Violence (environmental, gendered, racial, ethnic) is therefore integral to the biopolitics of the Anthropocene. Although the making of the modern world and the capitalist pursuit of ‘progress’ justify excessive violence that can be described as spectacular (such as the biopolitically-engineered elimination that was common practice under colonialism), the Anthropocene also metes out violence, which inhabits routine practices and spaces of life in the form of gradual degradations of the environment that test people’s perseverance, endurance and often allows only for precarious survival (which Elizabeth Povinelli calls the ‘anthropology of ordinary suffering’) (Povinelli, Colebrook and Yusoff, 2017). These debilitating violences that blur the division between life and death, or what Rob Nixon refers to as ‘slow violence’ (Nixon, 2011), can also be traced back to Foucault’s notion of ‘making live and letting die’ (Povinelli, et al, 2017: 170).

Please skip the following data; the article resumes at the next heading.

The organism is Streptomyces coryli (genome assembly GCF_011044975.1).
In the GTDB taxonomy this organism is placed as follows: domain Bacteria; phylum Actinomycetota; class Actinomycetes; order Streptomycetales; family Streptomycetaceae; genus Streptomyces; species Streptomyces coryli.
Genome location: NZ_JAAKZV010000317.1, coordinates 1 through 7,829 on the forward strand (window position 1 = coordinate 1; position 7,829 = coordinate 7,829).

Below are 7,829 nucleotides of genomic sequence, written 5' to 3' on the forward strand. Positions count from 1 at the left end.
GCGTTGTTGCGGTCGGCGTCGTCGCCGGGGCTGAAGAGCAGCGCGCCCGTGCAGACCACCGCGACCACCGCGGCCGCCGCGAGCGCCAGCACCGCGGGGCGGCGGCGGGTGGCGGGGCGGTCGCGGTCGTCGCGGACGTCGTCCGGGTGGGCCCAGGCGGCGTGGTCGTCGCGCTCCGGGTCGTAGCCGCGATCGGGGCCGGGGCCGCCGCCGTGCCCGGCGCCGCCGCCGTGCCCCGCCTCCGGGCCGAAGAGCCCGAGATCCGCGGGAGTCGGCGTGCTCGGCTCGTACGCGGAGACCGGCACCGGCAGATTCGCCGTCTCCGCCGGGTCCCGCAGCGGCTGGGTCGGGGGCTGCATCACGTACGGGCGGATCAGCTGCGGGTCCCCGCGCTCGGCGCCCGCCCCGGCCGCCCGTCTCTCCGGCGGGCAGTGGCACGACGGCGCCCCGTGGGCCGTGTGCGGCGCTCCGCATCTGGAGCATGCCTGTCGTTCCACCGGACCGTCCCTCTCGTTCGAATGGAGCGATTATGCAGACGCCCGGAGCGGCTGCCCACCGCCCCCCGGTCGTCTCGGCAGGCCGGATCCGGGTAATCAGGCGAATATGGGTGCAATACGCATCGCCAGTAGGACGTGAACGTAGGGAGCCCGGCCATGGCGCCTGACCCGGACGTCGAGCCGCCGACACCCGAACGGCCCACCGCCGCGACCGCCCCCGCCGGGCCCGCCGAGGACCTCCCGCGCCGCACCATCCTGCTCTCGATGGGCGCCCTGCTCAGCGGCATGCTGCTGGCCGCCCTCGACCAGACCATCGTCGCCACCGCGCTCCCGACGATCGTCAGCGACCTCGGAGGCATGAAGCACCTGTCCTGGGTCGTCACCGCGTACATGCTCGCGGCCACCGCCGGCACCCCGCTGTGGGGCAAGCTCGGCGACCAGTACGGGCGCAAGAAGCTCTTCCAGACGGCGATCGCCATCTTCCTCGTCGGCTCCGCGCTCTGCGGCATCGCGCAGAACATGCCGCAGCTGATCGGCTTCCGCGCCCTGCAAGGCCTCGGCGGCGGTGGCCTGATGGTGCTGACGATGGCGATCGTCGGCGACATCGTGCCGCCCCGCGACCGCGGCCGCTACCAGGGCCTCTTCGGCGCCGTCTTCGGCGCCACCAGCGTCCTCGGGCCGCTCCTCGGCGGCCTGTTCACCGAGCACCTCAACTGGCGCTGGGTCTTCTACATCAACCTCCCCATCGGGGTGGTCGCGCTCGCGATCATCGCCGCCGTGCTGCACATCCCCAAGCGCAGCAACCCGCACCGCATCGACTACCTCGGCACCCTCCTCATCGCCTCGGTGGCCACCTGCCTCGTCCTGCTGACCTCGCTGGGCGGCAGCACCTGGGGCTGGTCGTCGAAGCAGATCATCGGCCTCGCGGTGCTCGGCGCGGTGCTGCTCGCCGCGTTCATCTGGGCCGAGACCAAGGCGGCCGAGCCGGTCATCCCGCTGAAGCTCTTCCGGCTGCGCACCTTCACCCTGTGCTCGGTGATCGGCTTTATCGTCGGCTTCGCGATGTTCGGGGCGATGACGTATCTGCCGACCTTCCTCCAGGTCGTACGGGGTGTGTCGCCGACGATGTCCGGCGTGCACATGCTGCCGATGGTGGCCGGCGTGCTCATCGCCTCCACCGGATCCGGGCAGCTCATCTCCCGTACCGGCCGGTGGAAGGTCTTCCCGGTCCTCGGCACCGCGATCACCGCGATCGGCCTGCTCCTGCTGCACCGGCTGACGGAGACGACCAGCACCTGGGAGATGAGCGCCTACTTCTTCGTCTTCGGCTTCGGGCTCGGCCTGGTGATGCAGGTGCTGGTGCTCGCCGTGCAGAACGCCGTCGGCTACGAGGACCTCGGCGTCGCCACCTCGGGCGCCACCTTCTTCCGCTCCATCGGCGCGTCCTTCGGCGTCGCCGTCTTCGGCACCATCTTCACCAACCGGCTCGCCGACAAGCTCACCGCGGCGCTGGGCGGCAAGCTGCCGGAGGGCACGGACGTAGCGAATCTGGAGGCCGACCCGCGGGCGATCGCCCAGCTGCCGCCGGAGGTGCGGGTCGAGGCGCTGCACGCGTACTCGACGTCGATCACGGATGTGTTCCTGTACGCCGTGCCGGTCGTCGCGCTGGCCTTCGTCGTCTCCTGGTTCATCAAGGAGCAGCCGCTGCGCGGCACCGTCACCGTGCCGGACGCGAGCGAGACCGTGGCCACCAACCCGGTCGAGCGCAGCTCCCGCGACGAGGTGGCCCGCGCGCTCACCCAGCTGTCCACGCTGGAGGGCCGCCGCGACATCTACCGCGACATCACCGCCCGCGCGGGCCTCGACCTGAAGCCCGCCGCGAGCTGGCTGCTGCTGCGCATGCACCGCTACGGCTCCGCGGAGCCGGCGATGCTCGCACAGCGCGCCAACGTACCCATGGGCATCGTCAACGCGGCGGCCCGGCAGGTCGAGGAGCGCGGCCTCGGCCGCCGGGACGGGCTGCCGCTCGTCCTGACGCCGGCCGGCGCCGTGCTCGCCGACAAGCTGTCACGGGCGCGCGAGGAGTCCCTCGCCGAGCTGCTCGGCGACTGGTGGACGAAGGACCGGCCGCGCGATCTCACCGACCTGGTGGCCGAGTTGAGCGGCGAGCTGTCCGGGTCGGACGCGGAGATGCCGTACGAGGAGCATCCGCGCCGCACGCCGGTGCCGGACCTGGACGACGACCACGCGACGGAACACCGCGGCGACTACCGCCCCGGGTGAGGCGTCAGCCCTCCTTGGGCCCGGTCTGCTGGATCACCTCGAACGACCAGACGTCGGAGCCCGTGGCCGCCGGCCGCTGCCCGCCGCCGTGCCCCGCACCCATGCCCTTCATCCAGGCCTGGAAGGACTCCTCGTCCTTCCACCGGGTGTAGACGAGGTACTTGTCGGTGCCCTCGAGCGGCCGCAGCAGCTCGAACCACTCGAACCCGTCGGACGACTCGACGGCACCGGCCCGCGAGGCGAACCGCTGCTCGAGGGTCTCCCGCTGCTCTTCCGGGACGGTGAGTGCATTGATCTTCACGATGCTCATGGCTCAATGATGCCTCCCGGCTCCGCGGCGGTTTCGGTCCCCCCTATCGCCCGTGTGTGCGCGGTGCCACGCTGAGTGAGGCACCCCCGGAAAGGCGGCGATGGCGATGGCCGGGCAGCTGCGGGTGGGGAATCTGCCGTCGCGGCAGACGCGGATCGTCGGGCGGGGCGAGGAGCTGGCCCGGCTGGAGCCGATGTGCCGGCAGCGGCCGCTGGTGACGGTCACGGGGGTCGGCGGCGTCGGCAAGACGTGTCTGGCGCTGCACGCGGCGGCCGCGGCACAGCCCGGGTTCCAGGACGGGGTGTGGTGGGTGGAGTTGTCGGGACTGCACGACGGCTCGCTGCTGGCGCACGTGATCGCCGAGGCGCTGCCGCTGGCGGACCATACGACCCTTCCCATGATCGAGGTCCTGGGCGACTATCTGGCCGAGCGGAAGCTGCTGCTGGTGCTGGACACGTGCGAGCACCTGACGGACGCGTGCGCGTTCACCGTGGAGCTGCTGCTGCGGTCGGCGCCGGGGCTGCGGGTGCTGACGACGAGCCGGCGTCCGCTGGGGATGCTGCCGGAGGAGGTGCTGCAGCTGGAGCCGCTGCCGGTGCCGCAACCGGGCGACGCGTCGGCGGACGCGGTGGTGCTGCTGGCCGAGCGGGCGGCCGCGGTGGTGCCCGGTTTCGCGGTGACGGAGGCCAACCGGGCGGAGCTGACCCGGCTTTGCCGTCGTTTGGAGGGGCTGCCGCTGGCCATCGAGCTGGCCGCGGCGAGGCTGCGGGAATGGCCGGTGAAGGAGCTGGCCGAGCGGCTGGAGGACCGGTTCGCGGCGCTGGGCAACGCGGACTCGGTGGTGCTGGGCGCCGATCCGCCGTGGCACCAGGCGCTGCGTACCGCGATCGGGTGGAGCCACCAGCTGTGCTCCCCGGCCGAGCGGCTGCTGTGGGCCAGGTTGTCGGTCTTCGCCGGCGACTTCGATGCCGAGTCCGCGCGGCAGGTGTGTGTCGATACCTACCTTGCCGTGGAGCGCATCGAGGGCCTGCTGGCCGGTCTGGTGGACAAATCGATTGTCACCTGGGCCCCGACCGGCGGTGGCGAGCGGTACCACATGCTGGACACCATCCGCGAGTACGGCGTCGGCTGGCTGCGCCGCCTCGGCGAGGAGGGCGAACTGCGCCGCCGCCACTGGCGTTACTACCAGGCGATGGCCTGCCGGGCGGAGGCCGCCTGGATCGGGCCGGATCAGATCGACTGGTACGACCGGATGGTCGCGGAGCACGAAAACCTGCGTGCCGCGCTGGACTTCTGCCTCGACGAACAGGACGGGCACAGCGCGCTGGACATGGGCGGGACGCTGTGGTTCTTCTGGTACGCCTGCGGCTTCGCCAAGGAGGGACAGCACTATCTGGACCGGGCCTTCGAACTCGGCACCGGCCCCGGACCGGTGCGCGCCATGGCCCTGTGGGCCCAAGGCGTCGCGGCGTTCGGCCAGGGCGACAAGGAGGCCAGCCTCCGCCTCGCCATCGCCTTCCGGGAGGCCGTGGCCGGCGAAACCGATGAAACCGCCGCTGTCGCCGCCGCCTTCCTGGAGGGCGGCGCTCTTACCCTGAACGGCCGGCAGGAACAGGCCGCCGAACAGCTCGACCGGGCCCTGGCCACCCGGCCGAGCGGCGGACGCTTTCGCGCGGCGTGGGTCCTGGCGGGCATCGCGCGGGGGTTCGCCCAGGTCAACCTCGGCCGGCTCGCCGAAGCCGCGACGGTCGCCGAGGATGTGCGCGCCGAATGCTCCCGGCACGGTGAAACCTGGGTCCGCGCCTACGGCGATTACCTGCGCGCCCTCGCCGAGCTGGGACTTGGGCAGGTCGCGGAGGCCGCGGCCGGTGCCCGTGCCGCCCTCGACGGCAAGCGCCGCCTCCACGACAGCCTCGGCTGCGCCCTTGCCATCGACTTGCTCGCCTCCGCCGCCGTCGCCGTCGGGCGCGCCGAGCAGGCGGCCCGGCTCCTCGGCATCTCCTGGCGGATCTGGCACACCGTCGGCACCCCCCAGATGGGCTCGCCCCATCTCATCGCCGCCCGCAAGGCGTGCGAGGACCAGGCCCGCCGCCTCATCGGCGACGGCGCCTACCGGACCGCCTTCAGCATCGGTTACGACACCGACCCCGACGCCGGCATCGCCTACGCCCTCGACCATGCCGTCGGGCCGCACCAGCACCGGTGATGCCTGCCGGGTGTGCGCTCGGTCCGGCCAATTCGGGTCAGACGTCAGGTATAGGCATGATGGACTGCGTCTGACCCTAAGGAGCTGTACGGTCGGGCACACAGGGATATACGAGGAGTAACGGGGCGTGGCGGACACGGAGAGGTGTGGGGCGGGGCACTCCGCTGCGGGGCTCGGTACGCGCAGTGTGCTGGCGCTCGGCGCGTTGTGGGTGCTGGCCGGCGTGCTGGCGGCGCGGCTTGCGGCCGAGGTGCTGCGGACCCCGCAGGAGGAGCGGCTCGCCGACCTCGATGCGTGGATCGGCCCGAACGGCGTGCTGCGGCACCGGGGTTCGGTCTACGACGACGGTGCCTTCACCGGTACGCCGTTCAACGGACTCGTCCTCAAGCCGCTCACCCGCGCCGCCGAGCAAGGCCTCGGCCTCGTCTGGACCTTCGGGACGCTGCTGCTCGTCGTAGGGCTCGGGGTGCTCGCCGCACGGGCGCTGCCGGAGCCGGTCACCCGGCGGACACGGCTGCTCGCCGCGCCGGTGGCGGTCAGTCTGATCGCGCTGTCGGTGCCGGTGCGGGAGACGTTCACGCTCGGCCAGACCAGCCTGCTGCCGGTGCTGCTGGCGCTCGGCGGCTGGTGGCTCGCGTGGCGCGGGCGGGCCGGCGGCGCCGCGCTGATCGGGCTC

The COVID-19 pandemic was a stark reminder of the place of violence in the Anthropocene. Claire Colebrook (2020) makes the important link between slow violence, the pandemic, and what she calls ‘fast violence’. As she puts it: ‘To say that the 2020 pandemic coincided with the spectacle of racial violence is accurate only if one thinks about coincidence less as a chance event and more as the way in which the speeds of violence are always racialised and always fast and slow at the same time’. While the pandemic rages across the USA at breakneck speed, in a way that attests to the worst political mismanagement, the death of George Floyd in racialised police brutality spoke of the slow violence of racial inequality and social exclusion that normalise racial violence. The fast and slow death (nearly nine minutes) of George Floyd highlights processes that can be traced back to slavery and colonisation. The point that Colebrook makes is that the speed with which this zoonotic virus spread exposed the social exclusion and marginalisation of millions of people on whose bodies violence is exercised continually in specifically gendered ways, in conditions of social and political marginalisation and environmental and climate degradation, that make zoonotic viruses possible in the first place.